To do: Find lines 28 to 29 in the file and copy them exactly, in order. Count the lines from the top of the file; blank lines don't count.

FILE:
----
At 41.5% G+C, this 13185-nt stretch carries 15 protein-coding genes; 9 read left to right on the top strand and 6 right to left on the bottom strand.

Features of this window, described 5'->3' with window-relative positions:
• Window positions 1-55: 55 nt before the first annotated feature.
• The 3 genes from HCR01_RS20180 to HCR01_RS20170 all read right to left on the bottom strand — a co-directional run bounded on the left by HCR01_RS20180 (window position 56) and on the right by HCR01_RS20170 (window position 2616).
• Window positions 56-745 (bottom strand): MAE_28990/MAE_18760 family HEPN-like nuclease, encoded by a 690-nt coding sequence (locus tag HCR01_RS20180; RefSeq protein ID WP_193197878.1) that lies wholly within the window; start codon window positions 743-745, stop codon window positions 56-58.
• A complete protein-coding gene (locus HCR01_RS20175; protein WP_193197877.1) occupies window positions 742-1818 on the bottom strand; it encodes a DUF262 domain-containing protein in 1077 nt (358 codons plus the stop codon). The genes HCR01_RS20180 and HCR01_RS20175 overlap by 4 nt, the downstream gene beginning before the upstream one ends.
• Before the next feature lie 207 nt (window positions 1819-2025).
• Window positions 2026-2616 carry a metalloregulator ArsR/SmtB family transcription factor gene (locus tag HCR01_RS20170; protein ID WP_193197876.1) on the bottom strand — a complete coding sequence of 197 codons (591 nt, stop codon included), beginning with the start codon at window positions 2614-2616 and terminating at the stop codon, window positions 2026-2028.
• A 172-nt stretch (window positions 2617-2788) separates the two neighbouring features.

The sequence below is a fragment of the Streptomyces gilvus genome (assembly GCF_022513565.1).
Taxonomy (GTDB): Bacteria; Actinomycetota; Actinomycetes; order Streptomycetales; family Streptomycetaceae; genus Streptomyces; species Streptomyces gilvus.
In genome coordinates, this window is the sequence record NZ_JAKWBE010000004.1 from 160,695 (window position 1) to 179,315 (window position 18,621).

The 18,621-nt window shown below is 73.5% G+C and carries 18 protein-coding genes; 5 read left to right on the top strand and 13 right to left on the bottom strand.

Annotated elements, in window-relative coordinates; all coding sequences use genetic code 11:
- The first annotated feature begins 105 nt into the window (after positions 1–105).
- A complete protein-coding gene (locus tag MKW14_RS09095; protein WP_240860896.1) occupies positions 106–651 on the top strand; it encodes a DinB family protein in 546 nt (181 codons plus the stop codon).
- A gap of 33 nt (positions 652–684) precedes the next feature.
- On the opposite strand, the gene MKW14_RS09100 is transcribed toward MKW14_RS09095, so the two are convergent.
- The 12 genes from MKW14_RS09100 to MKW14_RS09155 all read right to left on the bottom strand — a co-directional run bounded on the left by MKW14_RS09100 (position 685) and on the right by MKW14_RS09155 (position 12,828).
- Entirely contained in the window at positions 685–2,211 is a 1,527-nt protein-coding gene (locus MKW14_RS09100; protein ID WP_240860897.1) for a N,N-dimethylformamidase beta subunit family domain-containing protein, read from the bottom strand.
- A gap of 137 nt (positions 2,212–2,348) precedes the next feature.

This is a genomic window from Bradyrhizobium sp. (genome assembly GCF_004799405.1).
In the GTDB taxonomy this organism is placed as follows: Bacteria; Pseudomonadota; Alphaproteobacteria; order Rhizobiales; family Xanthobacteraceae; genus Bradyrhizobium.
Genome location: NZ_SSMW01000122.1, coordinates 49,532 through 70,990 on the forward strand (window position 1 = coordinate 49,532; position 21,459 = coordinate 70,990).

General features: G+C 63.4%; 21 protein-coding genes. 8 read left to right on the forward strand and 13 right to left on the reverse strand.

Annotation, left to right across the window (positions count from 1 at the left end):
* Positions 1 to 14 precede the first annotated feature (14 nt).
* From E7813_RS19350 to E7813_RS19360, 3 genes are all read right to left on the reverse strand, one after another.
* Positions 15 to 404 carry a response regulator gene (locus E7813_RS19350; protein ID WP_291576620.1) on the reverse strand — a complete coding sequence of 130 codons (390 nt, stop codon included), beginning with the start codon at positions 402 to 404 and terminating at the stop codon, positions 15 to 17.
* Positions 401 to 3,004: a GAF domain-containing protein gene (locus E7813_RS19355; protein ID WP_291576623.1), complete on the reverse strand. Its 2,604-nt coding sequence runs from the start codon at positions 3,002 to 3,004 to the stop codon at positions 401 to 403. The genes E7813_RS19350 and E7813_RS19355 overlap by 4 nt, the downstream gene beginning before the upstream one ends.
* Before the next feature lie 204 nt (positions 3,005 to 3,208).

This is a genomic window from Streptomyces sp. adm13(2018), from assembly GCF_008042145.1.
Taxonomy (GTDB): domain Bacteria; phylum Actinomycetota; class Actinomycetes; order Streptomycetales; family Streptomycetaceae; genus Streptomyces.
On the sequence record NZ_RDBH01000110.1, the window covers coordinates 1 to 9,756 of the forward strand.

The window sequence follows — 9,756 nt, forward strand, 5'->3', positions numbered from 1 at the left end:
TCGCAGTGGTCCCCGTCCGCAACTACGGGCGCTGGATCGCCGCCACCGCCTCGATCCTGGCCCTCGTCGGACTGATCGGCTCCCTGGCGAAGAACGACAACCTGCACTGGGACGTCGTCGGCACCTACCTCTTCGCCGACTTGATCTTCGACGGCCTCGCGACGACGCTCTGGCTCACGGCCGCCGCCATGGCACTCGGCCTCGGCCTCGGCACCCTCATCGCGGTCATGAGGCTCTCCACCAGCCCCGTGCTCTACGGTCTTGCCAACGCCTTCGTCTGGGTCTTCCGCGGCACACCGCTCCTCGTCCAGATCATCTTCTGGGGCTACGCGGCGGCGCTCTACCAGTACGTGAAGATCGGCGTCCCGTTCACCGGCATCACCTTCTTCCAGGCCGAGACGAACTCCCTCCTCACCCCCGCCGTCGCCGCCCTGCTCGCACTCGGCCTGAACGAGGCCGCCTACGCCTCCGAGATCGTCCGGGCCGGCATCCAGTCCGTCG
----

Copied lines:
* From E7813_RS19350 to E7813_RS19360, 3 genes are all read right to left on the reverse strand, one after another.
* Positions 15 to 404 carry a response regulator gene (locus E7813_RS19350; protein ID WP_291576620.1) on the reverse strand — a complete coding sequence of 130 codons (390 nt, stop codon included), beginning with the start codon at positions 402 to 404 and terminating at the stop codon, positions 15 to 17.